6. 6

    I share your opinion on Perbacco – definitely a favorite dish of mine, but your recipe looks delicious and I cannot wait to give it a try.

  7. 7

    Fish sauce? Never would’ve thought to add that! We’ve put it in many an Asian dish of course, but never a pasta sauce. Great idea.

  8. 8

    Um, you’re not the only one not eating at the Fat Duck at the moment.

    http://news.bbc.co.uk/1/hi/england/berkshire/7920822.stm

  9. 9

    I wonder what the original recipe really was. Saveur Magazine has a history of modifying recipes significantly from their original form. I know a couple of chefs in France who have personal experience with the magazine modifying their recipes to make them “workable.” The changes often seem to come from the magazine’s desire to make the recipes more American or easier prepare. Changes also come from the editor’s lack of understanding of cooking. Would Blumenthal use canned tomatoes? Would vegetables be specified by size rather than weight? Ketchup in the U.K. is a much different product than in the U.S., even if the same brand is used. I could go on…

  10. 10

    What a beautifully photographed Bolognese…wish I had a bowl right now.

  11. 11

    Cheryl: I heard about that incident at the Fat Duck. Scary! Though, it sounds like the food was not the culprit. Thank goodness.

    Peter K: If I get my hands on a copy of Blumenthal’s book, I’ll have to check to see what the original recipe was like. I’m sure the magazine did simplify it a bit.

    Single Guy Chef: I have eaten at Corso in Berkeley. We didn’t try that particular ragu dish, though. But I did love all the other dishes we had. Must go back.

  12. 12

    Great way to save a trip to the UK especially in this financial crisis =(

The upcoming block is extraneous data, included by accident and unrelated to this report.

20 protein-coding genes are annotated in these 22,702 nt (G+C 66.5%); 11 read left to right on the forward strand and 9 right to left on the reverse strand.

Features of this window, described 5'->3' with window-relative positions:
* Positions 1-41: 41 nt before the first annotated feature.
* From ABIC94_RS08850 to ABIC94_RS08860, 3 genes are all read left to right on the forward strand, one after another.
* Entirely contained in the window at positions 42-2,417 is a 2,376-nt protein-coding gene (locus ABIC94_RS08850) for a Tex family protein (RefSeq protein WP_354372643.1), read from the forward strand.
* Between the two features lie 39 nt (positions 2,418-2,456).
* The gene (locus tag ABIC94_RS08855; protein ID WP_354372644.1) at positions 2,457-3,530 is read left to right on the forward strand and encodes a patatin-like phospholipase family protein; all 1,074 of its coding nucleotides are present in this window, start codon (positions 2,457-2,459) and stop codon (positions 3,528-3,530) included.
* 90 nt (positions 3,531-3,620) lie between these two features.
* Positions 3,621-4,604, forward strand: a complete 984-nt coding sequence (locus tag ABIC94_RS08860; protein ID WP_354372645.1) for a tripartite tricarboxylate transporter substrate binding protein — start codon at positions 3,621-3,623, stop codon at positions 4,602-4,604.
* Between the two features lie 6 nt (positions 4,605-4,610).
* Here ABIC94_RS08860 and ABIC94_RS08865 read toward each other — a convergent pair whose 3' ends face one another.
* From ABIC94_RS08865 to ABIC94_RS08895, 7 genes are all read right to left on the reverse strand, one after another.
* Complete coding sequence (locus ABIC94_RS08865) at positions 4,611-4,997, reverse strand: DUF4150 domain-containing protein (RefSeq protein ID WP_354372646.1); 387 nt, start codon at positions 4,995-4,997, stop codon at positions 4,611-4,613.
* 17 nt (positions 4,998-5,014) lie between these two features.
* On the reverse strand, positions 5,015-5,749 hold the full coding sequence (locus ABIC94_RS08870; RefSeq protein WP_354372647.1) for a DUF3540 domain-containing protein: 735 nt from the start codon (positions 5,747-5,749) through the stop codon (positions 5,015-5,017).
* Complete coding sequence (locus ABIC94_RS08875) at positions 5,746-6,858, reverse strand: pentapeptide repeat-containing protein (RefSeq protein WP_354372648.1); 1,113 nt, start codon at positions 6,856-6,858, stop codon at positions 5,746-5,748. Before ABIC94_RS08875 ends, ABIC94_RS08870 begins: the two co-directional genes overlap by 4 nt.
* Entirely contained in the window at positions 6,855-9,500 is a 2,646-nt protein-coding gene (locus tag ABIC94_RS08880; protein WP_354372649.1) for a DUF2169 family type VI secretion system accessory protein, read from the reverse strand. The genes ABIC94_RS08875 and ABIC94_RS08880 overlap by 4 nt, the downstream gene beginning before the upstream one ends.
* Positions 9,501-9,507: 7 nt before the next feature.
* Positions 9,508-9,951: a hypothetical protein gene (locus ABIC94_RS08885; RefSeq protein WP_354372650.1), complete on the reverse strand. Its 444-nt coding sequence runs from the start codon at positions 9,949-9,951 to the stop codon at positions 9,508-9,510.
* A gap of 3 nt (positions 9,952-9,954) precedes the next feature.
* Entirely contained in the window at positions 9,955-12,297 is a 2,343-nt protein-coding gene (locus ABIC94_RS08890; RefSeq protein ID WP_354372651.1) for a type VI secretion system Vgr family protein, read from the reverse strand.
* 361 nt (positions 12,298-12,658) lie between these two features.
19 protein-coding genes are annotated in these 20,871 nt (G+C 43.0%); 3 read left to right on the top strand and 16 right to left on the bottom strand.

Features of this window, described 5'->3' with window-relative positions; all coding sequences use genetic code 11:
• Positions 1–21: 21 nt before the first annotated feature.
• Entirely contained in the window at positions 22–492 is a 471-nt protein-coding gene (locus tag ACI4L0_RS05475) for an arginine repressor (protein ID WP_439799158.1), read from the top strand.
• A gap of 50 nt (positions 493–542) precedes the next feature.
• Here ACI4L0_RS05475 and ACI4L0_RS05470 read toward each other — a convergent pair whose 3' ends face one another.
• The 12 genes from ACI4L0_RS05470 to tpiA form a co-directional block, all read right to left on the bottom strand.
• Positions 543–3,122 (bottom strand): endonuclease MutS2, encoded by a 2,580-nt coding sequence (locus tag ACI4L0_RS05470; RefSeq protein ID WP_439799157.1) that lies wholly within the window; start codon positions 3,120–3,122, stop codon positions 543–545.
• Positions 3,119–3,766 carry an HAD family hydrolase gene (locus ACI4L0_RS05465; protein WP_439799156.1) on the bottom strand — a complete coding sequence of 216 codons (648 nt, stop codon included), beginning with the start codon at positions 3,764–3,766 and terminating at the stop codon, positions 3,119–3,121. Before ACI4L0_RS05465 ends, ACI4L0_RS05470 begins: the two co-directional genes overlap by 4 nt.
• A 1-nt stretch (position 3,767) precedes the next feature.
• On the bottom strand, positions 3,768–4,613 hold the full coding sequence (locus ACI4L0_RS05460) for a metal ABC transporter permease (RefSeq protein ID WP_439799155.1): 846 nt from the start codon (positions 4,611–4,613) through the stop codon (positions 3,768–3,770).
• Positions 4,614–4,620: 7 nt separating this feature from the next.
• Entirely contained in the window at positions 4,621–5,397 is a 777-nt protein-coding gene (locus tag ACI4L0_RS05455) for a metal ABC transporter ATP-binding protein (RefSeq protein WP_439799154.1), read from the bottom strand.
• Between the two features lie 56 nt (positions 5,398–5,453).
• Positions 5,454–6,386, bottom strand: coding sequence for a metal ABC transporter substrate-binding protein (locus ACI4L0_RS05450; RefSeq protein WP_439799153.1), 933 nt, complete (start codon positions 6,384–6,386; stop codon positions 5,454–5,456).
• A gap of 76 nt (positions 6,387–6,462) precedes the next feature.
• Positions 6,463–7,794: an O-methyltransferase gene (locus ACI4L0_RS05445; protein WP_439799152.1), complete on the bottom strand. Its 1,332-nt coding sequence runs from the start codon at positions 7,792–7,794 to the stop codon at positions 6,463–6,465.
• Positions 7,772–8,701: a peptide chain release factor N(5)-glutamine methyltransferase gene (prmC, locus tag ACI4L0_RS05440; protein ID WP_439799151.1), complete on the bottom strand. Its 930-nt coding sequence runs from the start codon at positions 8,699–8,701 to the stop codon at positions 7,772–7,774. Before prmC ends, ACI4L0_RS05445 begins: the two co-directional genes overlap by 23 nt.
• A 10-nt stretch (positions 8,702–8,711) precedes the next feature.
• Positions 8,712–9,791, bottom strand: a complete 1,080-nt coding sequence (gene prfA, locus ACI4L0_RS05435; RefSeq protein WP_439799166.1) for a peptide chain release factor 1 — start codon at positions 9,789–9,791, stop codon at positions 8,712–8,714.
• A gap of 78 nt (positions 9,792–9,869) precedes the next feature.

Thanks Carolyn for sharing this recipe! Did you take that picture?

  13. 13

    Yes, Nick, for good or bad, I did indeed take the photo. I’m still finding my way as a photographer, believe me. I took that photo as my hubby was yelling in the background: “Are you done yet? Can I eat it yet?? When you going to be done???” ‘;)

  14. 14

    this dish looks great I cant wait to try it

  15. 15

    Mmmm. That looks delicious. I love the integration of more unusual flavors. I may have to make this as it sounds unusual and delicious. Your comment above about the photograph cracks me up. My boyfriend tends to say the same thing and my stomach often growls in protest while I’m prancing around trying to get the perfect shot.

  16. 16

    Wow there’s a whole lot going on in that sauce. I’m having trouble envisioning what it tastes like. I like the use of some asian ingredients like the fish sauce though. I recently made a pork cheek ragu using shiitake mushroom powder, which has now become my go-to addition for adding umami to a dish.

  17. 17

    Yes yes yes! Fish sauce is absolutely terrific in pasta sauces like this. If I’m out of anchovies I use fish sauce. And it’s not totally crazy – the Romans had that garum? garam? fish sauce that they sprinkled over all sorts of stuff.
    Marc, I’m with you on the mushroom powder – I added the crumbs from the bottom of my dried mushroom container to an omelet once and it was like a whole nother dish!

    The addition of star anise and coriander made me raise an eyebrow. That’s really different. Hmmmm!
    Thanks, Carolyn, for yet another intriguing recipe – I’m putting this one on my list!

  18. 18

    amazing pics carol! how are u? I love this recipe, I may try it out soon hehe

    jen
    xxoo

  19. 19

    This bolognese sauce sounds really good. I like all of the Asian flavours in it. I have been meaning to try adding some Korean gochujang to a bolognese sauce.

  20. 20

    Ok, I made the Perbacco sugo recipe using Blumenthal’s pork shoulder. MOST EXCELLENT. Just do it. I love how something so “simple” – it’s just a pot of sauce, right – nothing gourmet about that, can be so complex. Served with artisan malfadine pasta from AG Ferrari. Thanks for tuning me into this Carolyn!